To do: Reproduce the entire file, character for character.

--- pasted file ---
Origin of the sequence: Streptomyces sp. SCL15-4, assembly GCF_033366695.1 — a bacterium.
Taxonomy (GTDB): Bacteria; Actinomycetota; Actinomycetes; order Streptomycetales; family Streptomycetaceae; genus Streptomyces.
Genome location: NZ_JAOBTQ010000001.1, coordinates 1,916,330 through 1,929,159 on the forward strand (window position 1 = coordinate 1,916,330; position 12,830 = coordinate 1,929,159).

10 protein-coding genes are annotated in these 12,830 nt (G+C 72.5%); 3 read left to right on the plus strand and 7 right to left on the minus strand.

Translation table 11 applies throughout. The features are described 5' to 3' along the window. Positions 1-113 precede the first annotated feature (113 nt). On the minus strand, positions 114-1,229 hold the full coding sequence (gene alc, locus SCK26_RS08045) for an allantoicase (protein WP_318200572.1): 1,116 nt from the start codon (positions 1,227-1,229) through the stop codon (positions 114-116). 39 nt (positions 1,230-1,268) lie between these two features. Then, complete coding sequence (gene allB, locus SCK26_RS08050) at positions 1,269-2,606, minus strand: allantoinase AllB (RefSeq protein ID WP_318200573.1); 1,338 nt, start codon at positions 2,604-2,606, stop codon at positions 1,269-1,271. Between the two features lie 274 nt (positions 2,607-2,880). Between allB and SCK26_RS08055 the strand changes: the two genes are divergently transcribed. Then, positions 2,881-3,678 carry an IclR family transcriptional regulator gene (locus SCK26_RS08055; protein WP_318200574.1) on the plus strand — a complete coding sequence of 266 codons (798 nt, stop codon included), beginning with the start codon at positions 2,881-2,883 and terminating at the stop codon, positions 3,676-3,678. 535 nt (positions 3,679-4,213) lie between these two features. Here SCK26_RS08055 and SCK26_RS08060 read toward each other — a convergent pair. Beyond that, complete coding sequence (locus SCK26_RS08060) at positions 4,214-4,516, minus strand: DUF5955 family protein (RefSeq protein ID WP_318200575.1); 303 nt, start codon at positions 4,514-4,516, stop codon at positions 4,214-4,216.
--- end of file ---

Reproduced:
Origin of the sequence: Streptomyces sp. SCL15-4, assembly GCF_033366695.1 — a bacterium.
Taxonomy (GTDB): Bacteria; Actinomycetota; Actinomycetes; order Streptomycetales; family Streptomycetaceae; genus Streptomyces.
Genome location: NZ_JAOBTQ010000001.1, coordinates 1,916,330 through 1,929,159 on the forward strand (window position 1 = coordinate 1,916,330; position 12,830 = coordinate 1,929,159).

10 protein-coding genes are annotated in these 12,830 nt (G+C 72.5%); 3 read left to right on the plus strand and 7 right to left on the minus strand.

Translation table 11 applies throughout. The features are described 5' to 3' along the window. Positions 1-113 precede the first annotated feature (113 nt). On the minus strand, positions 114-1,229 hold the full coding sequence (gene alc, locus SCK26_RS08045) for an allantoicase (protein WP_318200572.1): 1,116 nt from the start codon (positions 1,227-1,229) through the stop codon (positions 114-116). 39 nt (positions 1,230-1,268) lie between these two features. Then, complete coding sequence (gene allB, locus SCK26_RS08050) at positions 1,269-2,606, minus strand: allantoinase AllB (RefSeq protein ID WP_318200573.1); 1,338 nt, start codon at positions 2,604-2,606, stop codon at positions 1,269-1,271. Between the two features lie 274 nt (positions 2,607-2,880). Between allB and SCK26_RS08055 the strand changes: the two genes are divergently transcribed. Then, positions 2,881-3,678 carry an IclR family transcriptional regulator gene (locus SCK26_RS08055; protein WP_318200574.1) on the plus strand — a complete coding sequence of 266 codons (798 nt, stop codon included), beginning with the start codon at positions 2,881-2,883 and terminating at the stop codon, positions 3,676-3,678. 535 nt (positions 3,679-4,213) lie between these two features. Here SCK26_RS08055 and SCK26_RS08060 read toward each other — a convergent pair. Beyond that, complete coding sequence (locus SCK26_RS08060) at positions 4,214-4,516, minus strand: DUF5955 family protein (RefSeq protein ID WP_318200575.1); 303 nt, start codon at positions 4,514-4,516, stop codon at positions 4,214-4,216.